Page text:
Young parents

A lot can change when you become a new parent, and even if you’ve got help you might feel like you have to cope alone. But we’re here to support you.

Being a new parent

No matter how old or young they are, most parents find it hard to cope when they have a baby. When you’re a new mother or father, you might be worried about:

  • feeling judged or people making comments
  • arguing with your family or carers
  • doing the best for your child
  • proving that you can do everything or that you don’t know enough
  • not getting enough rest
  • keeping up with schoolwork and what to do in the future
  • how you look and whether your body will change
  • outside agencies, such as health visitors, or other people/family getting involved.

5 tips for new parents

  • Talk to your health visitor about free baby groups.
  • Try not to put pressure on yourself to know everything right away.
  • Ask for help when you need it.
  • Take time to rest when your baby is resting.
  • Talk about how you’re feeling with our counsellors.

Whatever you’re worried about, you don’t need to cope alone. We’ve got advice to help and you can speak to a Childline counsellor about anything that’s on your mind.

Going back to school

Going back to school can seem scary when you’ve had a baby. But you’ve got a right to get an education, and your school should be there to support you:

Keeping in touch with friends

Talking to your friends and spending time with them can be an important way to feel less isolated or alone. But that’s not always easy when you’ve got a baby.

It might feel like you’ve not got time to see your friends, or that they’re doing things without you.

Some young people feel like their friends don’t understand what they’re going through, or that they’re not interested in what’s happening.

Your friends might be worried that you haven’t got time for them, or whether or not to contact you.

However you’re feeling, there are things you can do.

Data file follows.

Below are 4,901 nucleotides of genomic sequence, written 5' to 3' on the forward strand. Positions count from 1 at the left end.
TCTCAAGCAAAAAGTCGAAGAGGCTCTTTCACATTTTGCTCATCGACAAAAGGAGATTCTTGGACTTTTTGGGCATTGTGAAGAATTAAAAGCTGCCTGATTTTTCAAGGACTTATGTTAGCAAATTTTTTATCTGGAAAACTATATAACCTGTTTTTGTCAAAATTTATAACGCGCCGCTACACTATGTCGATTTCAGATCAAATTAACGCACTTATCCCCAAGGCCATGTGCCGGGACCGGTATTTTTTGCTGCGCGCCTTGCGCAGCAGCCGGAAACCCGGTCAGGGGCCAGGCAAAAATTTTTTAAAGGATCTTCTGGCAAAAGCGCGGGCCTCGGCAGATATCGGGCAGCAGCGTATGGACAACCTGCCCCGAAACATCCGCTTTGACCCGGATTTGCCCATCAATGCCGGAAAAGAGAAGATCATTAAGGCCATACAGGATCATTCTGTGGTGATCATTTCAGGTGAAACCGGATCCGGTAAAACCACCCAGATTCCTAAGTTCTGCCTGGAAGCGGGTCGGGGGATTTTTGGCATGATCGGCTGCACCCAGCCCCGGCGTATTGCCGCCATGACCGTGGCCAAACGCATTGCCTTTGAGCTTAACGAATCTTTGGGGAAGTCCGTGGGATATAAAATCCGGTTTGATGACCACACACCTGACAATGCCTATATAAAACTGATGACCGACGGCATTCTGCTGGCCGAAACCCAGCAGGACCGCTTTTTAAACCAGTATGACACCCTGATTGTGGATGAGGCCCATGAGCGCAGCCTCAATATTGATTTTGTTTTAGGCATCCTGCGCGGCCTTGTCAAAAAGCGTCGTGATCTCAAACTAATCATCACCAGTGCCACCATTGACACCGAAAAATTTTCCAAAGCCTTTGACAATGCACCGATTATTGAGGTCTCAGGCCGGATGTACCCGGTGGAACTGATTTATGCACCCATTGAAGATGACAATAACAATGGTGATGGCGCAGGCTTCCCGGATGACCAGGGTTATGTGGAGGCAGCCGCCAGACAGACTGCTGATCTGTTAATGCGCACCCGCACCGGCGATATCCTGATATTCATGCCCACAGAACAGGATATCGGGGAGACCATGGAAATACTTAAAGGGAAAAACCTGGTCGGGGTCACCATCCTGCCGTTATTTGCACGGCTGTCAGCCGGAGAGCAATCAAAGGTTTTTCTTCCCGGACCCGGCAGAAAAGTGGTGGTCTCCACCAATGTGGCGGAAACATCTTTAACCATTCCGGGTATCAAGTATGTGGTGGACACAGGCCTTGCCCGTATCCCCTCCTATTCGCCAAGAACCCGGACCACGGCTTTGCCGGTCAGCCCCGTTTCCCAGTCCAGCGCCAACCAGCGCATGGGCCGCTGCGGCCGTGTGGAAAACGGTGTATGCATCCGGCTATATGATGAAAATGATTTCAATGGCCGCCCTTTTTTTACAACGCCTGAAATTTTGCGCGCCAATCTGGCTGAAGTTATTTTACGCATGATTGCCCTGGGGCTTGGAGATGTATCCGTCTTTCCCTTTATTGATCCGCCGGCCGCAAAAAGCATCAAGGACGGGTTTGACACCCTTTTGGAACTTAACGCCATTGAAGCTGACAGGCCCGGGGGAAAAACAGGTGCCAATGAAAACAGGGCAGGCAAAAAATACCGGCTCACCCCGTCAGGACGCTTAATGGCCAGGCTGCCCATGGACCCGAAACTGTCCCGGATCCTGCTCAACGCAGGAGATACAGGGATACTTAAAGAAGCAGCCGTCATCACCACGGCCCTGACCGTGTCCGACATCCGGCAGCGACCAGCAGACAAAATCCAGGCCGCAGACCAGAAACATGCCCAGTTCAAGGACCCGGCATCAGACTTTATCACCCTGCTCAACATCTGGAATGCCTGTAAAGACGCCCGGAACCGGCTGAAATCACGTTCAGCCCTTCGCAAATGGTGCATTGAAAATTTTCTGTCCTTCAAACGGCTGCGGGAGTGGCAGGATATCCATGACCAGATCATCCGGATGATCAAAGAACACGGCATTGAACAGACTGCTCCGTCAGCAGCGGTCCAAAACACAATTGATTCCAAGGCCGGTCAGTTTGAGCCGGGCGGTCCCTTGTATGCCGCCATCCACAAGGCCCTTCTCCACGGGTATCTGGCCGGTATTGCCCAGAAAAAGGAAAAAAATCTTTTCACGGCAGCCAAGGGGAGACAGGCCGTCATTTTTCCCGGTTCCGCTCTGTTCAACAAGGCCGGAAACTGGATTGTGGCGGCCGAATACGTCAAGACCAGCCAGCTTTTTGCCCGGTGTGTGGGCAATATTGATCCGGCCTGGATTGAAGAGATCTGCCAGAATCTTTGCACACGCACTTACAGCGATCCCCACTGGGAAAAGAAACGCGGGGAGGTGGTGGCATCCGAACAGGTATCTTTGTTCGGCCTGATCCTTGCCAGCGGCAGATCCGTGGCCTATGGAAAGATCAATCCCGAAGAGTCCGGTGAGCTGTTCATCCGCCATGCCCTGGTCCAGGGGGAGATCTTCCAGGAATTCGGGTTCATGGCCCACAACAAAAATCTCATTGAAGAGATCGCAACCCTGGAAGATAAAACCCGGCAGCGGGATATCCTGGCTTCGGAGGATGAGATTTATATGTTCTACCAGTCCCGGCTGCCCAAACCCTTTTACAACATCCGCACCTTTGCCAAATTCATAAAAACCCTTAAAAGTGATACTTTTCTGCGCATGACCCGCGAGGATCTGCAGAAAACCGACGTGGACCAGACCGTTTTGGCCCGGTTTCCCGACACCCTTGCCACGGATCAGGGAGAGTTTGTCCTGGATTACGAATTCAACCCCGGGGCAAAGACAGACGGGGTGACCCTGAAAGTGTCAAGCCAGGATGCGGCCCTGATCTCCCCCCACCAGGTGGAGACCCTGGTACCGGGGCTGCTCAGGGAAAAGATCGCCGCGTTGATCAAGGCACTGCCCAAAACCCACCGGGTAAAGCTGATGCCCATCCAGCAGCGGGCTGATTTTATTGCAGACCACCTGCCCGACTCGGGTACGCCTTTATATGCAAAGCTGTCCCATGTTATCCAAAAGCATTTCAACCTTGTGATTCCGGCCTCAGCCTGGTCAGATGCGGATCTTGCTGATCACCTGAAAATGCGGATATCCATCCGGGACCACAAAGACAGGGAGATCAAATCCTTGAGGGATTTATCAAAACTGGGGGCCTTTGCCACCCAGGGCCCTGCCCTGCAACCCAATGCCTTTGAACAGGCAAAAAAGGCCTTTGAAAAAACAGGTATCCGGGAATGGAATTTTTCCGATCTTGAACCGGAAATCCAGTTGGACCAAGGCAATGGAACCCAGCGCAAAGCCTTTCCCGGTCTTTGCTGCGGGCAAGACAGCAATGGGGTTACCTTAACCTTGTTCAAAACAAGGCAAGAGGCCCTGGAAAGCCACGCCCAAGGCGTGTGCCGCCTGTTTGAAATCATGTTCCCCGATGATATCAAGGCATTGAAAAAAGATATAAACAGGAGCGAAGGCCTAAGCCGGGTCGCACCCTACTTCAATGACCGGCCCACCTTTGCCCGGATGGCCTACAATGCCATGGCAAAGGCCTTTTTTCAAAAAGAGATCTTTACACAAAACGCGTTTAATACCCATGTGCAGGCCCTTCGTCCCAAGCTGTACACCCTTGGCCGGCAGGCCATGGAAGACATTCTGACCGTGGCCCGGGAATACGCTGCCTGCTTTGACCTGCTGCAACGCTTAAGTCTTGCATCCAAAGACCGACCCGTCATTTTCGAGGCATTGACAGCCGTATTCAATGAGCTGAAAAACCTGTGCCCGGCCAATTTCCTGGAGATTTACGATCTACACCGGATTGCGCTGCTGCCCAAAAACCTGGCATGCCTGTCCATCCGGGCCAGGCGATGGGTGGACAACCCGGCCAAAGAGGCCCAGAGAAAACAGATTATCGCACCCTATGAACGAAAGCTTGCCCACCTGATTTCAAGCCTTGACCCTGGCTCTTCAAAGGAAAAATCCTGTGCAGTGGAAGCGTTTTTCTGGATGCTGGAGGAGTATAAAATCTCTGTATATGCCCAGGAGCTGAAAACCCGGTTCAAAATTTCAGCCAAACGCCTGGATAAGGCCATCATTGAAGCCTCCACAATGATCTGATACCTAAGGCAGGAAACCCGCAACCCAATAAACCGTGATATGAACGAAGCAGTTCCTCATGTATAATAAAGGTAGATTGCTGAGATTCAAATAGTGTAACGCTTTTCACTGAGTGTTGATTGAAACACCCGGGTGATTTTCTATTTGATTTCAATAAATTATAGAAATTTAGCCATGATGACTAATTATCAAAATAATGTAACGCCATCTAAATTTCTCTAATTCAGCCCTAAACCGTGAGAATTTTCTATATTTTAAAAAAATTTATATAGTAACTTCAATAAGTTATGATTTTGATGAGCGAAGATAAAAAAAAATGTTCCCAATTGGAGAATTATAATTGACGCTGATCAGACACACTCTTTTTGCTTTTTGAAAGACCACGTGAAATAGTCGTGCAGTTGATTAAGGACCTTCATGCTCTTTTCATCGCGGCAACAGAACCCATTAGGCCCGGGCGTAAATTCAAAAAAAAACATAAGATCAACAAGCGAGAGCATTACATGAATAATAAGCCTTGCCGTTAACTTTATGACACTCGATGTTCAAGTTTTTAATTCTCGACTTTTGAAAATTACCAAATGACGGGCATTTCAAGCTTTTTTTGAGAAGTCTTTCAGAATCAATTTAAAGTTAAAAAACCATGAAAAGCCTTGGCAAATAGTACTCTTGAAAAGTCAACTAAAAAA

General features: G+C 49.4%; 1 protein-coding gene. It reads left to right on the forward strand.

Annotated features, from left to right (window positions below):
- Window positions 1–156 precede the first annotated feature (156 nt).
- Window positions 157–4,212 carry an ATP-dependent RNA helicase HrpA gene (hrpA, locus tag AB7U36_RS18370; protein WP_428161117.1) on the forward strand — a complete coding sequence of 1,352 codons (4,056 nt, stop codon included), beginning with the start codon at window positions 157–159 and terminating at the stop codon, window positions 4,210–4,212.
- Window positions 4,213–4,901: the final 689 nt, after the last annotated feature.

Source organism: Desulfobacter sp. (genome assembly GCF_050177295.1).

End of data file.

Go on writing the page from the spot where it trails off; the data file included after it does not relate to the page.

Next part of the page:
don’t know
who to
talk to

Contact us to speak about anything

Can I ask for help?

Lots of young people who talk to Childline worry about asking for help. You might be worried about being seen as a bad parent, or like you can’t cope.

Every parent, no matter how old they are has times where they struggle to look after their baby. Taking care of a baby doesn’t have to be something you do completely alone. And asking for help doesn’t mean you’re a bad parent.

Asking for help can take a lot of courage, but it can really help. Find out more about where you can get support.

Remember, it’s okay to ask for help about anything, including:

  • feeling depressed or like you can’t cope
  • practical support about where to live or struggling to afford things
  • breastfeeding, bottle feeding or tips on caring for your baby
  • coping with crying or teething
  • difficulties with your family or partner
  • if you’re worried about your baby’s safety at home
  • any health worries, big or small. 

If you’re not sure where to go, you can always ask your health visitor. And if you can’t speak to them, you can talk to Childline.

It’s very common for mothers to start feeling depressed after having a child. Being depressed doesn’t mean that you’ve done anything wrong, and it can help to get support.

You can visit your doctor any time to talk about it. Find out more about post-natal depression.

Why do I have a health visitor?

Every family will have a health visitor who’ll come to see them between the 10th and 14th day after you’ve given birth. If you’re struggling with anything, your health visitor is there to help.

Your health visitor will usually visit you regularly to weigh your baby and see how you’re feeling. But you can contact them any time.

If you’re ever not sure where to go for support, your health visitor can give you advice on where to go or what to do.

Relationships

Relationships can feel complicated after you’ve had a baby.

You might be worried about your relationship with the mother or father of your child, be in a relationship with someone else or be single. Or you might be worried about your relationship with your baby.

No matter what your relationship status is, it’s important to remember that your needs matter and there’s support available.

Being a single parent

Whether you’re with your family, a carer or on your own, being a single parent doesn’t mean that you have to cope alone.

If your family or carers are there to support you, it can help a lot to let them support you and talk about how they can help without taking over.

Even if you don’t have your family with you there are ways to cope. Take a look at some resources for single parents:

Whether the baby’s other parent is involved can depend on lots of things.

It can be better for children to see both parents regularly if it’s safe to, but it can take time for both of you to feel comfortable with anything you arrange.

Try talking to an adult you trust about what you want to happen, and how they could support you to speak to the other parent. If you’re not sure who to talk to, you can always speak to Childline.

Help, I'm pregnant!

Olga Rose talks about getting pregnant and having a baby at 15.